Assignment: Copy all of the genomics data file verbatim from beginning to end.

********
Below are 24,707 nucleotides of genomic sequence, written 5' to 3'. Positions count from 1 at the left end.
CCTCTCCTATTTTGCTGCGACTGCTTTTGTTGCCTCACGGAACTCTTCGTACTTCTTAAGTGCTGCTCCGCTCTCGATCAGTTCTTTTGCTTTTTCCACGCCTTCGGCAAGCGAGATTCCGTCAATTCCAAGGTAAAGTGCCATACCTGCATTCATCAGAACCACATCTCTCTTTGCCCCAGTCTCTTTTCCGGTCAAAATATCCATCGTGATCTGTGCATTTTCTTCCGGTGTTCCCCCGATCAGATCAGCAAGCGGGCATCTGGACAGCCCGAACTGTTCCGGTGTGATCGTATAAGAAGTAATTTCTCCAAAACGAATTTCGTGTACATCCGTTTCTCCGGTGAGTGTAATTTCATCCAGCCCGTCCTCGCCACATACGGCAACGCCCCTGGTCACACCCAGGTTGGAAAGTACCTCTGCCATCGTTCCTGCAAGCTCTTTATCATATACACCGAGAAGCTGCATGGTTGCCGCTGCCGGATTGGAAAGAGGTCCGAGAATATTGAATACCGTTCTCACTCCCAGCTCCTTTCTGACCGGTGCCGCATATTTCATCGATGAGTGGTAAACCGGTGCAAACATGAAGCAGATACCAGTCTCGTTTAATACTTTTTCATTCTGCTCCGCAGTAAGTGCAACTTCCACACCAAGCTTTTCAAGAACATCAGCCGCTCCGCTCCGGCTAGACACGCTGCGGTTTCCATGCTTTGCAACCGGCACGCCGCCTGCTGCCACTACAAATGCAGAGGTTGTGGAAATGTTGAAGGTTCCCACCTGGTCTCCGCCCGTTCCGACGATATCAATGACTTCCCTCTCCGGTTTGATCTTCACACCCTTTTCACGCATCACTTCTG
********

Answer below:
Below are 24,707 nucleotides of genomic sequence, written 5' to 3'. Positions count from 1 at the left end.
CCTCTCCTATTTTGCTGCGACTGCTTTTGTTGCCTCACGGAACTCTTCGTACTTCTTAAGTGCTGCTCCGCTCTCGATCAGTTCTTTTGCTTTTTCCACGCCTTCGGCAAGCGAGATTCCGTCAATTCCAAGGTAAAGTGCCATACCTGCATTCATCAGAACCACATCTCTCTTTGCCCCAGTCTCTTTTCCGGTCAAAATATCCATCGTGATCTGTGCATTTTCTTCCGGTGTTCCCCCGATCAGATCAGCAAGCGGGCATCTGGACAGCCCGAACTGTTCCGGTGTGATCGTATAAGAAGTAATTTCTCCAAAACGAATTTCGTGTACATCCGTTTCTCCGGTGAGTGTAATTTCATCCAGCCCGTCCTCGCCACATACGGCAACGCCCCTGGTCACACCCAGGTTGGAAAGTACCTCTGCCATCGTTCCTGCAAGCTCTTTATCATATACACCGAGAAGCTGCATGGTTGCCGCTGCCGGATTGGAAAGAGGTCCGAGAATATTGAATACCGTTCTCACTCCCAGCTCCTTTCTGACCGGTGCCGCATATTTCATCGATGAGTGGTAAACCGGTGCAAACATGAAGCAGATACCAGTCTCGTTTAATACTTTTTCATTCTGCTCCGCAGTAAGTGCAACTTCCACACCAAGCTTTTCAAGAACATCAGCCGCTCCGCTCCGGCTAGACACGCTGCGGTTTCCATGCTTTGCAACCGGCACGCCGCCTGCTGCCACTACAAATGCAGAGGTTGTGGAAATGTTGAAGGTTCCCACCTGGTCTCCGCCCGTTCCGACGATATCAATGACTTCCCTCTCCGGTTTGATCTTCACACCCTTTTCACGCATCACTTCTG